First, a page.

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What We Falsely Assume Women Know: The Pill

In the heat of Olympic events, conversations are always unfolding around athletes’ health, well-being, and – perhaps surprisingly – how human sexuality has an impact on overall performance. Recently, an article was published by Yahoo Sports that sheds light on an alarming trend among female Olympic athletes – pill usage for the purpose of controlling one’s menstrual cycle.

Jamaican gymnast Danusia Francis was specifically featured for her response to the German women’s gymnastics team’s decision to wear long-legged bodysuits, as opposed to the classic leotards.

“Although my immediate reaction was that it was very cool, I then wondered if they had been deducted points for wearing them,” Francis said. She continued, “When it was revealed that wearing full-body suits is in the rule book and completely allowed, my reaction was, ‘Wow, why didn’t I know about this?”

Yahoo’s article was written with the intention of highlighting the over-sexualization of women in gymnastics, but Francis’ next statement raised alarms for us regarding the reason for her distaste for the classic leotards.

“I also hate to be on my period during a competition, because there is that fear of your tampon string hanging out of that thin bit of material,” she said. “So, I use my birth control pills during a competition to control that, and make sure I’m not on my period.”

This, quite frankly, is concerning – but it’s also understandable. Anyone who’s done extensive research on how a woman’s menstrual cycle affects her athletic performance (a training technique referred to in some circles as “bio-hacking,” which is becoming increasingly more popular and mainstream in recent years) knows that a woman’s peak performance time occurs during the follicular phase of her cycle – more specifically, the days leading up to ovulation.

On the contrary, the days during menstruation are likely the phase of her cycle that her athletic performance would be at its worst, as her body is likely slowing down and needing rest.

So, with all of this in mind, it makes sense that Olympic athletes would attempt to manipulate their cycles. But what will be the long-term consequences of that manipulation?

In her book, Beyond the Pill, Dr. Jolene Brighten emphasizes the often-unspoken risks and side-effects of artificial hormonal birth control use:

- A study in the Journal of the American Medical Association found that women who take the pill were more likely to be prescribed an anti-depressant.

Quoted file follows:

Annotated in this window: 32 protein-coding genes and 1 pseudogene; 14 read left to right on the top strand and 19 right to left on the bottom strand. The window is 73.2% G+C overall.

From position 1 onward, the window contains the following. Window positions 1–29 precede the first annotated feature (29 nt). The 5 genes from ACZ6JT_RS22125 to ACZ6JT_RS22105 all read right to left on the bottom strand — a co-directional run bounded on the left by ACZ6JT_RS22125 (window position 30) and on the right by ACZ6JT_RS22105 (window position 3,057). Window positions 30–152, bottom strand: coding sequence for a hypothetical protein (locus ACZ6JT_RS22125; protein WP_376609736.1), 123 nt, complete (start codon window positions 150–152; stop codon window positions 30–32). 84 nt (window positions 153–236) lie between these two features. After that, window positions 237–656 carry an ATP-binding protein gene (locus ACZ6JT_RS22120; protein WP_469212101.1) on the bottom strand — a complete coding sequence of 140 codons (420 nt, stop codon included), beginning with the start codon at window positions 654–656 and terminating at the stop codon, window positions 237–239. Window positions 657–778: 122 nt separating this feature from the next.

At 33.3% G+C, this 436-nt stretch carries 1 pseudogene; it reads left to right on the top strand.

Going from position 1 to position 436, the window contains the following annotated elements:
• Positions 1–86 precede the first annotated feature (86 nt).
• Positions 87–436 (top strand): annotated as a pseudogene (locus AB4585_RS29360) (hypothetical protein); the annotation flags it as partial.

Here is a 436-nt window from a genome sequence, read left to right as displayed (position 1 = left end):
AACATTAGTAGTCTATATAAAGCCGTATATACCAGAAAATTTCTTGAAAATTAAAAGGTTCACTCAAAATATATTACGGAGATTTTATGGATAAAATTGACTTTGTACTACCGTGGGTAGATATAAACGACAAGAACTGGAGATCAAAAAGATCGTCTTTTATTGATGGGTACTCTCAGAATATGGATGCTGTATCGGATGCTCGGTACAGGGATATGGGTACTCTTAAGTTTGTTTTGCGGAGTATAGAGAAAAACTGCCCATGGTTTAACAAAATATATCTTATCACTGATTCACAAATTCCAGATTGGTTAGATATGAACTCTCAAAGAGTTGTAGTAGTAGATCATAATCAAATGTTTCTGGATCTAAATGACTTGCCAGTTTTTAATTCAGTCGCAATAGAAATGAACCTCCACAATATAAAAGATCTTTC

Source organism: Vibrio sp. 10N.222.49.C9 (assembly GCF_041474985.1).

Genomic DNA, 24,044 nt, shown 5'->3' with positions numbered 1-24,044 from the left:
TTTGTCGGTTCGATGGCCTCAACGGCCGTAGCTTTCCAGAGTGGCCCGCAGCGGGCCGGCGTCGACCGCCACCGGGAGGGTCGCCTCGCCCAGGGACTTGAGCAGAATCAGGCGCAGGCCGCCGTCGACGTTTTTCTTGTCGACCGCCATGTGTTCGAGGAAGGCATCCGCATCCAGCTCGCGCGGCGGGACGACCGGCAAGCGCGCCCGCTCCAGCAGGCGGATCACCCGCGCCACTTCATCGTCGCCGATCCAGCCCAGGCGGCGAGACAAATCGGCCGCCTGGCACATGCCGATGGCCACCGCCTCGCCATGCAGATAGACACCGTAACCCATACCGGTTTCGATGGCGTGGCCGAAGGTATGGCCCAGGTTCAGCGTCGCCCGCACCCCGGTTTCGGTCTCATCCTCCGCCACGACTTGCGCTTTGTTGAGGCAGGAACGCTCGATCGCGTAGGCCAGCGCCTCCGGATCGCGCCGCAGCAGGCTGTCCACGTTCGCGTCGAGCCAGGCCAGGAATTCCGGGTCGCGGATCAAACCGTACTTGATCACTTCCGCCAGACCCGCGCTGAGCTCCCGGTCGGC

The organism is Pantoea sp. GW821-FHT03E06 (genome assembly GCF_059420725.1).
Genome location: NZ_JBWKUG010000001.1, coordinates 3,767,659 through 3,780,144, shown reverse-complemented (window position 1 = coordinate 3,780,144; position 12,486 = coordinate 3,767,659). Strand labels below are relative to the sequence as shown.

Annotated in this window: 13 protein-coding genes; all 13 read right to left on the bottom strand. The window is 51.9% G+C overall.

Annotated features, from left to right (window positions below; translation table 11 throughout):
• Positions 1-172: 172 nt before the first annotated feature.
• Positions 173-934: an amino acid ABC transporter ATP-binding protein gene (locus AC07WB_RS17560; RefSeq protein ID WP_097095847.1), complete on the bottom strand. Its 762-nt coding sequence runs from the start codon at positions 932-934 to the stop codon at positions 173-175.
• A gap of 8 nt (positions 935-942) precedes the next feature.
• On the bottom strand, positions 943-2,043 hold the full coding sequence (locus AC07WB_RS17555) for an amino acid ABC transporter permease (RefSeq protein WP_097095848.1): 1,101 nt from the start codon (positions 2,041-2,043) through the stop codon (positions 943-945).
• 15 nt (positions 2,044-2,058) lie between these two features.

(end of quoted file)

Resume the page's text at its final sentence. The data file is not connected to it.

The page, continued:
- Women who are taking the pill often experience hormonal confusion, including missed or inconsistent periods, unusual bleeding, and headaches.

- Women who are taking the pill often experience digestive issues, including leaky gut, gut dysbiosis, and inflammatory bowel disease.

- Women on the pill have also historically struggled with skin issues, mood disruption, low libido, vitamin and mineral depletion, and energy reduction.

- Finally, the pill poses a host of serious health risks for women, including:

o Thyroid issues, which further hormonal complication

o Blood clots, which lead to stroke

o Breast, cervical, and liver cancers

o Diabetes

o Heart attack

o Autoimmune disease

All of this in concerning, particularly for some of our nation’s most impressive athletes. What’s equally concerning is the lack of awareness of these risks and side effects in women.

The Guttmacher Institute reports that 4 in 5 women between the ages of 15 and 49 have been on the artificial hormonal birth control pill at some point in their lifetimes. And yet, the bulk of these women are unaware of the potential for harm it’s doing.

This is at the heart of our mission at Feminae Vero. Women need to know what they’re putting in their bodies and how it’s impacting their health and fertility.

In addition to providing this education to women, we also partner with nutrition specialists who have a background in exercise science and are able to provide women the guidance they need on how understanding their natural cycles can have a positive impact on fitness levels and athletic training overall.

If you’re interested in learning more about our partnerships with nutrition specialists, click here and fill out our contact form.

Women’s bodies were made for maximum performance just the way they are – prescribing training techniques without accounting for their natural cycles will inhibit that, not help it!

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